Diadji Diop is a Senegalese artist whose work explores human identity and contradictions through media such as painting, sculpture and installation. Born in Dakar in 1973, Diadji Diop lives and works in Paris, where he continually exhibits his unique and captivating art.
The Senegalese artist developed a particular interest in art and creation at an early age, a predisposition that would guide the artistic traits of his art. Indeed, Diadji Diop grew up in a welcoming environment with well-to-do parents, where he quickly developed a growing passion for drawing. This attraction to the art world was confirmed after the death of his father, when the artist found a refuge in the plastic arts, particularly in cartoons.
In 1994, the Senegalese artist went to Paris to train in animation. He joined the artistic world and prepared to take part in the Ecole de l’Image des Gobelins and Beaux-Arts competitions. During this preparation, our artist discovers the multiple potentialities of sculptural art. Inspired by these novel modelling techniques and the presentation of diverse expressive forms, Diadji Diop decided to pursue this artistic path. In 1995, Diadji Diop enrolled at the Ecole Nationale Supérieure des Beaux-arts de Paris to lay the foundations for his new artistic path, and later attended the workshops of Bruno Lebel and Richard Deacon. He graduated in 2001 with honors, and was included in the “Félicités” exhibition in 2002.
The Senegalese artist’s work consists of sculptures or installations of polystyrene figures coated with the mass-tinted epoxy resin usually used to coat speedboat hulls. Diadji Diop sculpts bodies frozen in movement, reflecting a certain inner élan and exploratory finesse. He appropriates the surrounding space to give his monumental, dreamlike works a more realistic feel, and encourages viewers to integrate these installations into a sphere combining realism and the imaginary.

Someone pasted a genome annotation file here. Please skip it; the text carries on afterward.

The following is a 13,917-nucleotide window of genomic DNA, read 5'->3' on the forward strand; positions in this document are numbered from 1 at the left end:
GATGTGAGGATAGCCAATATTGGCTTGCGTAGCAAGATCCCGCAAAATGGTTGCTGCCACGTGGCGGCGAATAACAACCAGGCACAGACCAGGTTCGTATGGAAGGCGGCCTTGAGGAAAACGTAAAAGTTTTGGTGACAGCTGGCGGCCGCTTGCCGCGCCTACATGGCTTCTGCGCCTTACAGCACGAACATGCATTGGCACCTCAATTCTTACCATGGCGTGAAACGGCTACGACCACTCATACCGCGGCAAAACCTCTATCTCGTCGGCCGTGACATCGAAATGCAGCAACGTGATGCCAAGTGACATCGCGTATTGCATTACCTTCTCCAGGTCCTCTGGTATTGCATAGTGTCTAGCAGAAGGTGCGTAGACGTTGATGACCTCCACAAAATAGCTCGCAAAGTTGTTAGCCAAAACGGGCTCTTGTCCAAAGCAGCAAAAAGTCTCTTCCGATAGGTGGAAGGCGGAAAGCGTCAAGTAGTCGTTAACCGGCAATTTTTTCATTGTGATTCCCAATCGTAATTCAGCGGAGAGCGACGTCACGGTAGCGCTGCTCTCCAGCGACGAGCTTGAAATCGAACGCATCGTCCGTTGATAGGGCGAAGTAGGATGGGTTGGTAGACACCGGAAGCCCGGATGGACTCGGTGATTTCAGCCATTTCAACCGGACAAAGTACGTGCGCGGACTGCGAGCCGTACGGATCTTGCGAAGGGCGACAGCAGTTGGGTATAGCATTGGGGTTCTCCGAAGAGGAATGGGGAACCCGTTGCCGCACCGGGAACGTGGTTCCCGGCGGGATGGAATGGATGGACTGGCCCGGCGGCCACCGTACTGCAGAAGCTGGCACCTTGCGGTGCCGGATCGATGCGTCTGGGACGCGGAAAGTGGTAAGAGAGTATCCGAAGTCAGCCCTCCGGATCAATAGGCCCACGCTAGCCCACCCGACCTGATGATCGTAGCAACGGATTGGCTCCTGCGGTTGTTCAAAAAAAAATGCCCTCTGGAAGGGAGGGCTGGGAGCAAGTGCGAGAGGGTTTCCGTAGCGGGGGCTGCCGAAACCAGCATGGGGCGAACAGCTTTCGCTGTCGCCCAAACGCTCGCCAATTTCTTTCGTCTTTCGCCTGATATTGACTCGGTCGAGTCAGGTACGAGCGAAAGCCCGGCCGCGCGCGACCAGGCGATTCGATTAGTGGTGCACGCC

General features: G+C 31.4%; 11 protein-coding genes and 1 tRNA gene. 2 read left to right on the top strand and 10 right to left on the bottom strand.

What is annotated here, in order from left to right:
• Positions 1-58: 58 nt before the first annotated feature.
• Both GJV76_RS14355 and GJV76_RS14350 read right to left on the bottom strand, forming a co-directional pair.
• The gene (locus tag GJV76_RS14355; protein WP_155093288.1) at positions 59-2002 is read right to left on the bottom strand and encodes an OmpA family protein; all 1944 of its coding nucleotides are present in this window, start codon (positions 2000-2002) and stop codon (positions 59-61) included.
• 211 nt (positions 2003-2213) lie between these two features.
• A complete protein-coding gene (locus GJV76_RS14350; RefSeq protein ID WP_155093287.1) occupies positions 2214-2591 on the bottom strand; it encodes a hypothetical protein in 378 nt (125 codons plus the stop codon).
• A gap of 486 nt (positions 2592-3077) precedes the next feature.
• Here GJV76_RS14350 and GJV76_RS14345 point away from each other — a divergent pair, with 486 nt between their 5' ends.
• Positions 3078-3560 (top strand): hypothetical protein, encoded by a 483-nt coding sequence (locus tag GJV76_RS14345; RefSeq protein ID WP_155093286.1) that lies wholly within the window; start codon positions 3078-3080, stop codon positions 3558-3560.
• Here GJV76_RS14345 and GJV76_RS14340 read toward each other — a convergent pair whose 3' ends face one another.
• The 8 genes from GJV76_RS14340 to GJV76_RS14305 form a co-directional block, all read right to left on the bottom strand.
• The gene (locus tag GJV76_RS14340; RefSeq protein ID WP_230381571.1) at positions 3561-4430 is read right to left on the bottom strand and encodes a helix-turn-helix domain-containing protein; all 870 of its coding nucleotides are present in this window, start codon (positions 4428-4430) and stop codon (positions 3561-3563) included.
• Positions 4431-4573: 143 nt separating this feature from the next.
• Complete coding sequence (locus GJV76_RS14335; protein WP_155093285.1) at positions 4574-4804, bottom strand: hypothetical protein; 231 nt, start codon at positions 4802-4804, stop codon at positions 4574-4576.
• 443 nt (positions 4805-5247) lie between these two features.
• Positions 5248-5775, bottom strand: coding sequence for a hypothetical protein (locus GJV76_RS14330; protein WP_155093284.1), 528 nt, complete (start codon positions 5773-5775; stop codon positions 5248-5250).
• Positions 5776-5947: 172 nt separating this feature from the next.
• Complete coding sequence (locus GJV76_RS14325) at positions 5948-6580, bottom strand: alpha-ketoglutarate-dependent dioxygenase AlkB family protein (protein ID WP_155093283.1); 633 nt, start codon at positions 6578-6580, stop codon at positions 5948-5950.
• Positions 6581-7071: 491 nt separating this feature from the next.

Diadji Diop’s use of red, a vivid, expressive color for his life-size works, allows viewers to transcend boundaries in their exploration. This color lends the sculpted human figures a universality that transcends ethnic origin, enabling them to be identified by all. This shimmering color also expresses a panoply of feelings that the artist wishes to convey through these sculptures.
At a glance, you’ll find the red synonymous with anger, or the red seen on a child’s toy. In these works, Diadji Diop explores the themes of violence, identity, exile and conflict, while at the same time expounding his thoughts on the nature of the ties that bind people, their ambivalence and contradictions, and their visions of society and the world today.
In addition to traditional African art, the sculptor has also been influenced by Western art movements such as Abstract Expressionism and Minimalism. This is reflected in his use of bright colors and geometric shapes in some of his works.
Diadji Diop’s art explores themes of identity and the human person in all its ambiguity, while incorporating elements of contemporary Western art. Diadji Diop’s works are a testament to the richness and diversity of African sculptural art and the importance of preserving this culture for future generations.